June 9, 2010
BP May Be Innocent Until Proven Grossly Negligent
Law.com reports that some energy experts are warning about possible breach of contract claims against the federal government if Congress were to remove the $75 million liability limit "for an offshore facility except a deepwater port" provided in the Oil Pollution Act of 1990, 33 U.S.C. § 2704. The claim is that the oil and gas companies purchased leases from the federal government, and those leases are contracts that were signed with certain liability expectations.
The Oil Pollution Act of 1990 carries an exception to the $75 million limit. Specifically, the liability limit
does not apply if the incident was proximately caused by--
(A) gross negligence or willful misconduct of, or
(B) the violation of an applicable Federal safety, construction, or operating regulation by, the responsible party, an agent or employee of the responsible party, or a person acting pursuant to a contractual relationship with the responsible party (except where the sole contractual arrangement arises in connection with carriage by a common carrier by rail).
Thus, if BP were found to be grossly negligent or if the incident were caused by a violation of an applicable Federal regulation, the cap doesn't apply to BP, anyway.
I don't like the cap because I think it clearly underestimates the potential cost of remediation and compensation, but frankly, if BP doesn't fall into the exceptions, we, through our representative democracy, signed up for such a cap. I find that appalling, and I have a hard time believing the exception doesn't apply in this case, but I have been appalled by a number of laws on the books. My (or our collective) outrage doesn't make such laws not applicable.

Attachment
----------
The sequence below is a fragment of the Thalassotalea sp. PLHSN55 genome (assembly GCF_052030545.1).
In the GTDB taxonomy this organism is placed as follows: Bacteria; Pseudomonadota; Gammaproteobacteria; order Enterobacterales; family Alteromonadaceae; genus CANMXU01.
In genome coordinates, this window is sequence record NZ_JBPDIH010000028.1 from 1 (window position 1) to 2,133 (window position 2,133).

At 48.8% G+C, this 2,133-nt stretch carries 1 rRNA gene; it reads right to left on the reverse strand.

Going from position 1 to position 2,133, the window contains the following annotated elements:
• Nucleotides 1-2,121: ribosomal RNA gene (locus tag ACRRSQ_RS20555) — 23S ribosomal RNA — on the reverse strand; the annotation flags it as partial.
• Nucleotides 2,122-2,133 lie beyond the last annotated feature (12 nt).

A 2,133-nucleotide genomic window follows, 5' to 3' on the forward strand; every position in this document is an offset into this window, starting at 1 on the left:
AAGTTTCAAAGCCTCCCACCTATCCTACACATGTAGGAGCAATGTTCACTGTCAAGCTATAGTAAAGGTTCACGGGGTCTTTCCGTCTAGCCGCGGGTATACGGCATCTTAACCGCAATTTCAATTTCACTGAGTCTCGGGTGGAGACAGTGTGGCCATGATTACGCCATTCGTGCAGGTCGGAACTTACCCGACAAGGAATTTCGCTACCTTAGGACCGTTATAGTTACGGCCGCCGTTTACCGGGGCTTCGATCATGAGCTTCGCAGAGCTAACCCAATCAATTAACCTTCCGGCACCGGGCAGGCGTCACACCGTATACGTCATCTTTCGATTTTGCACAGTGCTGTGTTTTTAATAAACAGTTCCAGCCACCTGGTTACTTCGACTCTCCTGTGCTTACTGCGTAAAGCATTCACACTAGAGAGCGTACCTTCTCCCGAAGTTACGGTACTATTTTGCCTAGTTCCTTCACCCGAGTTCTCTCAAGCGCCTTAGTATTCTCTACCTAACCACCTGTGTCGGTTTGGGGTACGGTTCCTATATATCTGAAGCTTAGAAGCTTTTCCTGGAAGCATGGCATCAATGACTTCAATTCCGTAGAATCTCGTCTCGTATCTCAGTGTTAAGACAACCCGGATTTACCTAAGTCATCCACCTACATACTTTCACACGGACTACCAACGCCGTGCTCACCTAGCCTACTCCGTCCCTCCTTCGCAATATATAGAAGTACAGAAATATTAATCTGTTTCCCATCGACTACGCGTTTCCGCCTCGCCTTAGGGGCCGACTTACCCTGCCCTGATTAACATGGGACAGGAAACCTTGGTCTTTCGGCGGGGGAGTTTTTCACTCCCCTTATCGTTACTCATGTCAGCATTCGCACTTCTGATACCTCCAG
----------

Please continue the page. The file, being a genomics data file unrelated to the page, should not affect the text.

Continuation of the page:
There may be other bases for liability, even if the exception doesn't apply (some of which I may discuss later). Regardless, the cap needs to change and BP needs to stop the spill and clean up the mess as soon as possible.
June 9, 2010 | Permalink
Interesting -- though they're still liable for EPA fines under the Clean Energy and Water Act, I believe. At $4,300/barrel, and estimates putting the total damage well north of 100,000 barrels, BP has some worrying accounts payable.
More interesting to me, however, is Cameron's handling of the situation. A lot of Brits depend on BP through their pension funds, personal investing, etc. How much support will he be willing to fork over to BP? I'm betting on anything necessary. After all, BP is otherwise a solid company with $135 billion in net assets and strong cashflow. Any liquidity provided through loans is all but guaranteed to be paid back handsomely.
Posted by: Jason DaCruz | Jun 11, 2010 12:41:02 AM